Advent stories and messages from around the world
December 2nd, 2021
Kissing under the mistletoe
Have you ever heard the term “All is not as it seems?” That phrase is precisely what might be said about mistletoe.
What most people know about mistletoe is that when two people stand underneath a sprig of hanging mistletoe, they are supposed to kiss. Unfortunately, I’ve watched many a Hallmark movie where the two stars find themselves standing under the mistletoe, and they don’t kiss. (That’s because the film is only half over, and everyone knows Hallmark protagonists don’t kiss till the end of the movie.)
Mistletoe is actually a parasitic plant with white berries (not red like you see in the movies) and finds its way into trees via bird droppings. As a parasite, the mistletoe attaches itself to the host tree and lives on its nutrients. Maybe that’s where we get the term, “Steal a kiss.” 😊 Don’t you just want to kiss under some mistletoe now?
Mistletoe has several historical references. One story of mistletoe goes back to the Greeks, and another that places it on among the Norse culture and finally among the Druids. The Druids are an ancient culture from the first century that lived in what we now call Ireland and Scotland. As the mistletoe plant was seen to thrive during the winter, the Druids used it as part of their festival called “The ritual of Oak and Mistletoe.”
Starting back in 18th century England, mistletoe started becoming a traditional Christmas holiday decoration. Today we still decorate with mistletoe, but it is used as a fun and romantic decoration. It is now customary to kiss under the mistletoe. So what happens if you don’t? Legend tells us you will have bad luck.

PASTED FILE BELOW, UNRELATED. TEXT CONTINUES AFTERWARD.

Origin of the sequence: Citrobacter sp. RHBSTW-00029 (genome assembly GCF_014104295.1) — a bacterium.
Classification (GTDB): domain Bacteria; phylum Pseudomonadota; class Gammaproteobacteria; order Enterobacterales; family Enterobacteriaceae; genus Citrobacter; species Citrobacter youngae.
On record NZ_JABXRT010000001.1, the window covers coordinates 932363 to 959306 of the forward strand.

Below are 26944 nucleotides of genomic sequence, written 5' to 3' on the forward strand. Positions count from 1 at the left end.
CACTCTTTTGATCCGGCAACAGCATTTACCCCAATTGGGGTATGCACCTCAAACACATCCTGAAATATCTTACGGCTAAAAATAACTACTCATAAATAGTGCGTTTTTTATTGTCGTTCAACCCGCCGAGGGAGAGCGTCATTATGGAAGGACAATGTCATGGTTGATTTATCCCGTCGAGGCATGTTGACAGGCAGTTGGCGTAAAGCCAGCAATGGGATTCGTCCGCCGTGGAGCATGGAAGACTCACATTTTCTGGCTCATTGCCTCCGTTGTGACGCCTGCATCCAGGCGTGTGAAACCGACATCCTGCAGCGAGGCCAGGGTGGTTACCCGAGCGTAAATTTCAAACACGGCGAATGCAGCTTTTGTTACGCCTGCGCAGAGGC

Unfortunately, most of us know that a kiss is not always a kiss of love. Sometimes, it’s a kiss of betrayal.
The Gospel of Matthew describes such an encounter, as Judas Iscariot, one of Jesus’ disciples, betrays his master.
“While he was still speaking, Judas, one of the Twelve, arrived. With him was a large crowd armed with swords and clubs sent from the chief priests and the elders of the people. Now the betrayer had arranged a signal with them: “The one I kiss is the man; arrest him.” Going at once to Jesus, Judas said, “Greetings, Rabbi!” and kissed him.
Jesus replied, “Do what you came for, friend.” Or “Why have you come, friend?”
Then the men stepped forward, seized Jesus, and arrested him.”
All was not as it seemed. Judas’ kiss was not one of love or respect for His master; instead, it was one of betrayal. The payment of 30 pieces of silver Judas received from the Priests was short-lived; for out of guilt, He returned his compensation for betraying Jesus. And because of that guilt he carried, Judas took his own life by hanging himself.
As you know, when standing under the mistletoe is not the only time people kiss. A kiss can be a greeting, a show of respect, a sign of friendship, and yes, a way of showing one’s love for another.
This Christmas, take time to greet people you see in your travels. Always show respect, friendship, and love for others. If you find yourself standing under the mistletoe with a loved one this year, what will you do?
Dear Jesus, help us to greet others with a show of friendship, respect, and Christian love. Thank you for the love you showed us by sacrificing yourself because of your love for us. Amen